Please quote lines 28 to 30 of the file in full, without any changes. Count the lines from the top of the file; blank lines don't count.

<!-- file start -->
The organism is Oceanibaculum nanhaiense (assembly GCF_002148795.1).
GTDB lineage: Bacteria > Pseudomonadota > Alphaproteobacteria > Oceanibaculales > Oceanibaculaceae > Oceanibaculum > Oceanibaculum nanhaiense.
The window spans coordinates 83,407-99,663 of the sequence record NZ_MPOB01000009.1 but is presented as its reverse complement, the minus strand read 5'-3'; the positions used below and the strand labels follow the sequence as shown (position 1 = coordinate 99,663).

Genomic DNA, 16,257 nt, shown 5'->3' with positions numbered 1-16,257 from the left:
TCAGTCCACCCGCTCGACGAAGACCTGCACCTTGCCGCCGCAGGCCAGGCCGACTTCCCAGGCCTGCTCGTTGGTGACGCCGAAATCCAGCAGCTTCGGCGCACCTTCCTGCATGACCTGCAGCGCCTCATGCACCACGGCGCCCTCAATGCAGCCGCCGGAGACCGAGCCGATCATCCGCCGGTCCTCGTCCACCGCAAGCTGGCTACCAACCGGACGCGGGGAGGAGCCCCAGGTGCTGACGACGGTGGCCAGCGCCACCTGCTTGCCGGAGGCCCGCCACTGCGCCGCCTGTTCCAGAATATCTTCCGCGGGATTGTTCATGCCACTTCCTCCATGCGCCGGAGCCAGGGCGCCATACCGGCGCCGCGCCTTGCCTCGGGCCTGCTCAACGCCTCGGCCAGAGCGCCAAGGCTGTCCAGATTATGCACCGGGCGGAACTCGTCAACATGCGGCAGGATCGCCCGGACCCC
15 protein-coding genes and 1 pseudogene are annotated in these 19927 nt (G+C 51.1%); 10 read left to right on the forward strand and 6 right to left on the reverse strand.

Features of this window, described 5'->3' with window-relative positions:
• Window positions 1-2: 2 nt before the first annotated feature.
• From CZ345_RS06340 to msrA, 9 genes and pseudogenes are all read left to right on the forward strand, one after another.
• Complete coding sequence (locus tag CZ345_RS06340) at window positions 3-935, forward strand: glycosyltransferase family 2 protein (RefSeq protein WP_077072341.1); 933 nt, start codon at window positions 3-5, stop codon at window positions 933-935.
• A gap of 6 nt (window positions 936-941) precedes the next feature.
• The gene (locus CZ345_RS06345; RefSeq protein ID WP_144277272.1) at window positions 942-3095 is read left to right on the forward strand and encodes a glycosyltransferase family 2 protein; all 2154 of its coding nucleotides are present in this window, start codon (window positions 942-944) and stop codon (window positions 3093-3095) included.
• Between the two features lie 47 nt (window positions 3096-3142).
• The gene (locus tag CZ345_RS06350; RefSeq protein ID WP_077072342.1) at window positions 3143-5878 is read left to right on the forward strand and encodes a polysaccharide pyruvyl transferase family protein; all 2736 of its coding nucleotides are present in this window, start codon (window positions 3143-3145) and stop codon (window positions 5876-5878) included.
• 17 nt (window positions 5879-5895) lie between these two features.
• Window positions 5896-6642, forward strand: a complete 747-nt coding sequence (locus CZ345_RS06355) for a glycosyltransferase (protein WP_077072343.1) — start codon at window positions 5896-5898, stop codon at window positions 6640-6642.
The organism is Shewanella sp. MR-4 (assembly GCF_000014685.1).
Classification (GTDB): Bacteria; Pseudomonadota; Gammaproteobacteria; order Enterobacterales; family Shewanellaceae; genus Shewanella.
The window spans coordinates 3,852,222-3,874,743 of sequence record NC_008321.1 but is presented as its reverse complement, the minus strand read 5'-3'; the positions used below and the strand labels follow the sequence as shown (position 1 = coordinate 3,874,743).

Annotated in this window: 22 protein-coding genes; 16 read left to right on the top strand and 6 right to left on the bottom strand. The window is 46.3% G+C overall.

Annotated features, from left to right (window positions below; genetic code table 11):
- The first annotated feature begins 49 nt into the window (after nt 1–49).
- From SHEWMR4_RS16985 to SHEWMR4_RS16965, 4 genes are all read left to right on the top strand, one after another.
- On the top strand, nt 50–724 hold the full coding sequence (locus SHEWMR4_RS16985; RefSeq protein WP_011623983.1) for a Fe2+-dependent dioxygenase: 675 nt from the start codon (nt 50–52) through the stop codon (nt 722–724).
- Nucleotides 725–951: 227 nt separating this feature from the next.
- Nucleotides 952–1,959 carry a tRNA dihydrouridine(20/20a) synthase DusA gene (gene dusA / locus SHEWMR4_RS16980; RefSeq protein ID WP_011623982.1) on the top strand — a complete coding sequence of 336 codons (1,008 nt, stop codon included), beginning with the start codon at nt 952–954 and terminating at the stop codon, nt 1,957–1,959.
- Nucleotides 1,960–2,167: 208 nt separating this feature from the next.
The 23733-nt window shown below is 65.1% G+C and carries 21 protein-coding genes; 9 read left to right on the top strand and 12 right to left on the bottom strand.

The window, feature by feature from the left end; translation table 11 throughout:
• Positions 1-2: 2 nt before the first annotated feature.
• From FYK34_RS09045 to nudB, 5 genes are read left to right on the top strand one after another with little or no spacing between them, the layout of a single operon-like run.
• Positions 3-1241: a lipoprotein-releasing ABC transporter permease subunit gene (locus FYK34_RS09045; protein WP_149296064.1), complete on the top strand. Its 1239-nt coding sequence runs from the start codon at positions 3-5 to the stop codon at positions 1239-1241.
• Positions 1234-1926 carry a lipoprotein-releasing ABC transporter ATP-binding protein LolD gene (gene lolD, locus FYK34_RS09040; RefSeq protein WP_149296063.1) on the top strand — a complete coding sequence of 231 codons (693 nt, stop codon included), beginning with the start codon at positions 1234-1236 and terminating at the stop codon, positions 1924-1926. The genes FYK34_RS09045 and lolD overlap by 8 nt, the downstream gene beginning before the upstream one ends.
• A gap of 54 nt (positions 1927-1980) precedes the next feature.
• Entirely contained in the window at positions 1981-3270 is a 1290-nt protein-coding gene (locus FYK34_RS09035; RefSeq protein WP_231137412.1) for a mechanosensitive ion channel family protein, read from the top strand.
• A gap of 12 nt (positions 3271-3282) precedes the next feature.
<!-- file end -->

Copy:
The 23733-nt window shown below is 65.1% G+C and carries 21 protein-coding genes; 9 read left to right on the top strand and 12 right to left on the bottom strand.

The window, feature by feature from the left end; translation table 11 throughout:
• Positions 1-2: 2 nt before the first annotated feature.